In my ongoing Jesus vs. Netflix battle, it seems like Netflix is winning my time and attention.
Ironically, when television arrived back in the 1950s, a lot of respected pastors dramatically called it the Devil’s Box. Yet, 60 years later a study conducted by the Barna Group proved that Christians who practice their faith watch more TV than non-Christians.
Personally, I love to be entertained. I watch anything and everything. I love the news, stupid videos on YouTube, three hours of ESPN and Facebook. I love romantic comedies, superhero movies, sci-fi epics and artsy independent cinema (even when it seems to make no sense whatsoever).
I can spend a full hour browsing through the Netflix gallery just to see what’s available. I can watch full seasons of a show in a matter of days (even with two kids, a wife and a full-time job to maintain). There have even been times I’ve started a show, not really liked the beginning, but kept watching, as if to force myself to get into it—just so I could have another show to watch and be entertained by.
If I would invest that much effort into my time with God, my face would probably radiate with the manifest glory from heaven. (Or, at the very least, I would have a couple more Bible verses memorized.)
Netflix seems to be winning the battle. And I feel like I’m not alone.
Our Entertainment Addiction
I know people who have changed their diets completely based on a Netflix documentary on food. I know others who have taken days off from work so they could finish season five of Breaking Bad (worth it!) And I know, for sure, that if I am having trouble relating with a new person in church, all I have to do is start talking about what I am currently watching on Netflix, and like a miracle of human connectivity, BOOM! We are instantly best friends forever.
So how does Jesus compete against all the noise and the distractions? How are we able to turn down the entertainment in order to turn up the awe and the hunger?
I think we’re desperate to be inspired. We want out of our consuming, selfish, all-about-me prisons, so we wander off in entertainment looking for a purpose. Our real-life stories are lost in the dullness of everyday routine. Our religion has become mundane and easy to figure out. So our hearts are in a legitimate search for the story.
It’s why we turn to Netflix, the Internet or the movie theater.
Jesus the Entertainer
Yes, Jesus is Savior, Servant, King, Lion, God, Lord, but He was also a masterful storyteller. He communicated deep revelations by turning them into profoundly compelling stories about wandering sheep, ungrateful sons and bad farming.
Not only was He a genius with His words, He was also creative with His miracles. He was challenging to the establishment. He was provocative with His decisions. And it was impossible to fit him into a box.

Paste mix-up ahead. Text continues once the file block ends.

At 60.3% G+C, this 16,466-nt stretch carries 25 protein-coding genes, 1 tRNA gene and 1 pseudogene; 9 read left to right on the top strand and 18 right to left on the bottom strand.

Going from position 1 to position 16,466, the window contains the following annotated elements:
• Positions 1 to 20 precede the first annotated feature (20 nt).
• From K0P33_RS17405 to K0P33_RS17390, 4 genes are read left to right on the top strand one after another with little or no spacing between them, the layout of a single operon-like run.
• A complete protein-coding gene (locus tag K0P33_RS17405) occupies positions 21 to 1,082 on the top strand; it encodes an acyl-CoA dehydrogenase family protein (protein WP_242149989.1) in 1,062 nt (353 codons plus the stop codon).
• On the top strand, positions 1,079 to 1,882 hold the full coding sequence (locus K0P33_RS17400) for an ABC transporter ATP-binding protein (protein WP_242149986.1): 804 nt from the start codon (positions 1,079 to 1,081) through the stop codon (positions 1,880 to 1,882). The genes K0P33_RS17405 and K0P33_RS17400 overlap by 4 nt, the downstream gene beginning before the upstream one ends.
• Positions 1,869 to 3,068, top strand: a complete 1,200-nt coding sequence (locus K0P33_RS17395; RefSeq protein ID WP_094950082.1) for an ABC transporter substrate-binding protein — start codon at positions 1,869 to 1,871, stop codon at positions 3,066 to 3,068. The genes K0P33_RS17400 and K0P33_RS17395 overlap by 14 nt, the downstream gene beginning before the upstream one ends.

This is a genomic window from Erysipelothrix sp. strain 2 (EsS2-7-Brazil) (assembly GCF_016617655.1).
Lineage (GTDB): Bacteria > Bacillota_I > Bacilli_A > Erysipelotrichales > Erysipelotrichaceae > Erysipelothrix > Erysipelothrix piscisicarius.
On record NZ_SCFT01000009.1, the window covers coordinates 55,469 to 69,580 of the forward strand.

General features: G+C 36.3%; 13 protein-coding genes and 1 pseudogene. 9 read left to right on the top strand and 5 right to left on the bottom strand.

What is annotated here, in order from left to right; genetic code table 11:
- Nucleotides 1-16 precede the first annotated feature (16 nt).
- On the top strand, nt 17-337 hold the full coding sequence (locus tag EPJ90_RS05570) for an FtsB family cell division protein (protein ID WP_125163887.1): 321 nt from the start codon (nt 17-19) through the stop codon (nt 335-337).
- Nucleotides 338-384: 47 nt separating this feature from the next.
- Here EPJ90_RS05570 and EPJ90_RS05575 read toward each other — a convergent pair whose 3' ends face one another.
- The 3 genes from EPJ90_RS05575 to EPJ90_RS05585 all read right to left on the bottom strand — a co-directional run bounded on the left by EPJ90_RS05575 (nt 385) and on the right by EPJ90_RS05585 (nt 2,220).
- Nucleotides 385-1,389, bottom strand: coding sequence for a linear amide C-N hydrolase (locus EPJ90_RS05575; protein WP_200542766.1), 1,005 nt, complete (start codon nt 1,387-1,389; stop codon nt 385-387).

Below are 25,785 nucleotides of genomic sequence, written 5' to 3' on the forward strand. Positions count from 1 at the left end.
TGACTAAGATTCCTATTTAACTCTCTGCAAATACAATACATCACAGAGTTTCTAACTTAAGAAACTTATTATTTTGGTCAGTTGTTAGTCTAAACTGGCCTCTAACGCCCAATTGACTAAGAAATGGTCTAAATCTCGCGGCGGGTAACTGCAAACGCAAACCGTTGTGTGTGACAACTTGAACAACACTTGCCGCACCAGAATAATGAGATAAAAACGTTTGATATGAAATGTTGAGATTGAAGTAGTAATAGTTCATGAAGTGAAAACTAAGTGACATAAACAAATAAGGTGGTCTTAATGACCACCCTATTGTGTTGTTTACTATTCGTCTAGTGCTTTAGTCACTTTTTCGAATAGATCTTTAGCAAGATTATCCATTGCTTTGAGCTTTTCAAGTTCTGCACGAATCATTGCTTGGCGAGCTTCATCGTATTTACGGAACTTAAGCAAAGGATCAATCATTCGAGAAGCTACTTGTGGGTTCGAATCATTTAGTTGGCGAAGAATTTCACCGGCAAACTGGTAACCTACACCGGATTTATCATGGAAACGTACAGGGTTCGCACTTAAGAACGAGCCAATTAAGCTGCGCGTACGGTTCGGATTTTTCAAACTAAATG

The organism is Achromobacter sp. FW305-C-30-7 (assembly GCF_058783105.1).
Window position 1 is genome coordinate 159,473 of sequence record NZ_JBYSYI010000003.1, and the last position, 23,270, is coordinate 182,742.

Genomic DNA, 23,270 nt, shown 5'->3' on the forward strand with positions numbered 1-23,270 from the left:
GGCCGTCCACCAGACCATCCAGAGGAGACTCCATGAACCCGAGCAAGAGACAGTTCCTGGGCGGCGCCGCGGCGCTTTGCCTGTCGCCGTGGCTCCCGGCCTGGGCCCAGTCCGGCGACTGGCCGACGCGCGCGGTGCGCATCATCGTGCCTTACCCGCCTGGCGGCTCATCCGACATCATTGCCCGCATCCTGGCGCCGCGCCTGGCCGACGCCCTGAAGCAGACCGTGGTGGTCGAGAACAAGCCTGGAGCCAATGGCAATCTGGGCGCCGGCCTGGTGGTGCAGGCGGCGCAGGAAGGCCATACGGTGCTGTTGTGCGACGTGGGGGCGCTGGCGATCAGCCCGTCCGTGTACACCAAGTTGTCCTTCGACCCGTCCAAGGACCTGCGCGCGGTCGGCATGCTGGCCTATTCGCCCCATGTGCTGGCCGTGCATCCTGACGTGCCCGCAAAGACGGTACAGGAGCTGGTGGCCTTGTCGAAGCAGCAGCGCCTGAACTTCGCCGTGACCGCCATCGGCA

He is literally untamable, radically spontaneous and comfortable with making us uncomfortable.
He is far and away the greatest movie, story, mystery, drama, comedy, thriller that ever was.
And it’s time to tune in.
In his glorious book Dangerous Wonder, Mike Yaconelli wrote:
I want a lifetime of holy moments. Every day I want to be in dangerous proximity to Jesus. I long for a life that explodes with meaning and is filled with adventure, wonder, risk and danger. I long for a faith that is gloriously treacherous. I want to be with Jesus, not knowing whether to cry or laugh.”
Yes, it’s great to watch movies; it’s just better to live a life that could become one. It’s OK to be content consumers. It’s just better to be content creators who become the influencers to a broken generation. There is nothing wrong with amusement, but we were created for something more than entertainment. Our lives weren’t meant to be spent simply watching others’ stories.
The story of Jesus could be our own story. It was designed to be our story. So we remain hungry for it.
We risk losing the wonder of the Good News by reducing it to a set of suggestions for ethical living. And while slumbering in the comforts of Western-Christianity, we often forget that the Scriptures are dangerous and mysterious. That the Kingdom of God is full of drama and intrigue. That it’s the real life: raw, unedited and weirdly perfect.
What Really Competes for Our Time?
In The Practice of the Presence of God, Brother Lawrence wrote:
But this King, filled with goodness and mercy, far from chastising me, lovingly embraces me, makes me eat at His table, serves me with His own hands, gives me the keys of His treasures and treats me as His favorite. He talks with me and is delighted with me in a thousand ways and He forgives me and relieves me of my bad habits without talking about them.
Jesus is not contained inside our religious efforts. He is too big, and too wise, and too much of a friend of sinners to be limited by that. He won’t stop being who He is because of the things you decided to watch, or do, or say.
But there is a mystery to be discovered. An adventure to be lived. His presence is truly exciting (and available at all times).
I have discovered that Jesus can be with me while I watch Netflix, or do other things in my life that aren’t technically “religious.” He’s not intimated by the competition. It’s not even a contest, really.
While Netflix gets a couple of hours of my attention, Jesus has won my heart eternally. The key is in remembering that and living it.
So no thank you Netflix, I will not watch the next episode. Today I will set my eyes on the author and perfecter of my faith and connect with Him in the journey of sonship, sacrifice and surrender.
Today I know that God is not waiting for me to get to heaven in order to start my episode one.
Time to hit play.
“No one’s ever seen or heard anything like this, Never so much as imagined anything quite like it—What God has arranged for those who love him” (1 Corinthians 2:9).